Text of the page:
United States District Court, D. Maryland
DEBORAH K. CHASANOW, UNITED STATES DISTRICT JUDGE
Weeks, who is an inmate at the Maryland Correctional Training
Center, filed this complaint pursuant to 42 U.S.C. §
1983 with a motion to proceed in forma pauperis and
a motion to appoint counsel. ECF Nos. 1, 2, 3. Mr. Weeks is
suing Elizabeth Camuti, an Assistant State's Attorney for
Washington County, Michele Hansen, an Assistant State's
Attorney for Washington County, Detective Jared Barnhart, a
member of the Washington County Sheriff's Department,
Agent Carl Brian Hook, who serves on the Washington County
Narcotics Task Force, Judge M. Kenneth Long, a retired judge
on the Circuit Court for Washington County, and Judge Donald
E. Beachley, a judge on the Court of Special Appeals of
Maryland,  in their individual and official
capacities, for “selective prosecution, retaliation,
discrimination, and racism” in violation of his right
to due process. ECF No. 1 at 4-6. Mr. Weeks also claims that
defendants committed torts against him under state law. ECF
No. 1 at 4. As relief, he is seeking punitive and monetary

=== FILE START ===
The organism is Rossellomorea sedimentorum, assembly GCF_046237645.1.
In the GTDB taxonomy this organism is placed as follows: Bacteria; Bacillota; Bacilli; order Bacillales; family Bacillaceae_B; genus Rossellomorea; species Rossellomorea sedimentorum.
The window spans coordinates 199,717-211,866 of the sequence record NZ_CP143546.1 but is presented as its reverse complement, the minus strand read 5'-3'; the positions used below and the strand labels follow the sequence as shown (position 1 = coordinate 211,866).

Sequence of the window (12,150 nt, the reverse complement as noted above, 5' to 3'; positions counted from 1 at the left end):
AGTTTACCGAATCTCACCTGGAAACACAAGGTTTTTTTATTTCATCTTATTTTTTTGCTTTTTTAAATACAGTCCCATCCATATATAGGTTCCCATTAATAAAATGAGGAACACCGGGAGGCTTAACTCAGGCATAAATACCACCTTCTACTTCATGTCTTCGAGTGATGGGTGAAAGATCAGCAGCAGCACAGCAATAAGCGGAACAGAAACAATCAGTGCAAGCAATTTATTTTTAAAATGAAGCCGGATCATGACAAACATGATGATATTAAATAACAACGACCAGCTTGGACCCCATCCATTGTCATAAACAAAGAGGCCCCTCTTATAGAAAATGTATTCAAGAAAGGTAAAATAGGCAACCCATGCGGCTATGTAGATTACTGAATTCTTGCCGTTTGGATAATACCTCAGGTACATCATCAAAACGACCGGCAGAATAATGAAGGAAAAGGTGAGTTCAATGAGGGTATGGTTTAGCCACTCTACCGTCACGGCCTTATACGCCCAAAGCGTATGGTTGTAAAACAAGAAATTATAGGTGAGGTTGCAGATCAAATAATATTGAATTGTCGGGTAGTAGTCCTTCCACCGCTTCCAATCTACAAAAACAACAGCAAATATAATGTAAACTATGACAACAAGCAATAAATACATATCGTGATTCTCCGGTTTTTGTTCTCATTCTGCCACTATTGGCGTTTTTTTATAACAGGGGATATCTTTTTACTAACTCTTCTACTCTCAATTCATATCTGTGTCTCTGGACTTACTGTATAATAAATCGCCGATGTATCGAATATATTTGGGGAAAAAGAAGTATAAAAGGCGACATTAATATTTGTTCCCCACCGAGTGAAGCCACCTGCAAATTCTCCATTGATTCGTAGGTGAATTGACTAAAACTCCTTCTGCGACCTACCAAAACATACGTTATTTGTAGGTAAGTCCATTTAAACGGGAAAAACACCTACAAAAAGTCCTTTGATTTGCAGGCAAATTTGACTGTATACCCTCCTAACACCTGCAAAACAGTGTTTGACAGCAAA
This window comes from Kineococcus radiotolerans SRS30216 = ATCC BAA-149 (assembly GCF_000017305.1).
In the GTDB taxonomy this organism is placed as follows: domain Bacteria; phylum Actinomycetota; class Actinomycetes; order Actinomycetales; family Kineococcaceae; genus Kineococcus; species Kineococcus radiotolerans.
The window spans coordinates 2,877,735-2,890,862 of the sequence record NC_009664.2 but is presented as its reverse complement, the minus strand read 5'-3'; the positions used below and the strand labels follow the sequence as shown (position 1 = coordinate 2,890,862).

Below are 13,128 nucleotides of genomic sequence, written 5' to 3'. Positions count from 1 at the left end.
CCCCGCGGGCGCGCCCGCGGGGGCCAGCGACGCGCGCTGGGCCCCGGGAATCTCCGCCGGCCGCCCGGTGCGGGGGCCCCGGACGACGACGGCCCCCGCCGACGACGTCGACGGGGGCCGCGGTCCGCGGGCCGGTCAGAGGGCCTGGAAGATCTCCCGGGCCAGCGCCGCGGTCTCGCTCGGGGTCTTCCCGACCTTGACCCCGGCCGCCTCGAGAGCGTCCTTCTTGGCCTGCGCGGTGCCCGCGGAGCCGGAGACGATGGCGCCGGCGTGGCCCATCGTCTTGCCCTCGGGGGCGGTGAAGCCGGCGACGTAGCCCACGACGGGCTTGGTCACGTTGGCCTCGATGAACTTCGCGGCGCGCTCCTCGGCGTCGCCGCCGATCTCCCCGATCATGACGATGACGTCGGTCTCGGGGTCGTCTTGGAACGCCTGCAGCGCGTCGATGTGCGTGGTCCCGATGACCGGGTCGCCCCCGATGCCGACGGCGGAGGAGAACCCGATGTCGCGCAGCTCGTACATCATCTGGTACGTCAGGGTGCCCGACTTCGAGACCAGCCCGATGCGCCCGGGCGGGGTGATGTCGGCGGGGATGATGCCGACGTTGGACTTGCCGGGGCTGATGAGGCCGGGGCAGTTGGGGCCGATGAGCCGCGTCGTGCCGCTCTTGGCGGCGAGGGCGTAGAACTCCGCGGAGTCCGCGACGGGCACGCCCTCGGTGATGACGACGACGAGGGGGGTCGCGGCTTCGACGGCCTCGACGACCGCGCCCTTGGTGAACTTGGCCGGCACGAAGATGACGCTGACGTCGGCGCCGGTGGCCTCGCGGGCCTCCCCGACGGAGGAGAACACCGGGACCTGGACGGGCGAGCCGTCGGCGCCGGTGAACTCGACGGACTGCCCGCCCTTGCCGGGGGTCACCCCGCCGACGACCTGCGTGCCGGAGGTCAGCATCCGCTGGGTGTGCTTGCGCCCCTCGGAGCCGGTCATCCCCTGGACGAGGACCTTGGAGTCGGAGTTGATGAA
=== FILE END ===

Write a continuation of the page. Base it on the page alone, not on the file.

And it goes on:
damages, a declaratory judgment explaining his legal rights
and the legal duties and obligations of the defendants, and
injunctive relief to protect him from threats of harm or
retaliation. ECF No. 1 at 10.
gravamen of Mr. Weeks' complaint is that he was unfairly
charged and convicted of drug charges in the Circuit Court
for Washington County arising from his October 29, 2014,
arrest for distribution of 1.95 grams of crack cocaine,
traces of heroin and other related offenses. ECF No. 1
¶11, 30. Mr. Weeks, who describes himself as a
black male, was sentenced on April 28, 2016, to twenty years,
all but the ten years mandatory minimum suspended, for
distribution of 0.8 grams of crack cocaine, and five years,
all suspended, for distribution of traces of heroin. He
contrasts his treatment with that of Amanda Lynn Taylor, the
white female who acted as the police informant against him
who was discovered at a later date to be in possession of .88
grams of crack cocaine, 0.4 grams of heroin and syringes with
traces of crack cocaine on March 12, 2015, but was not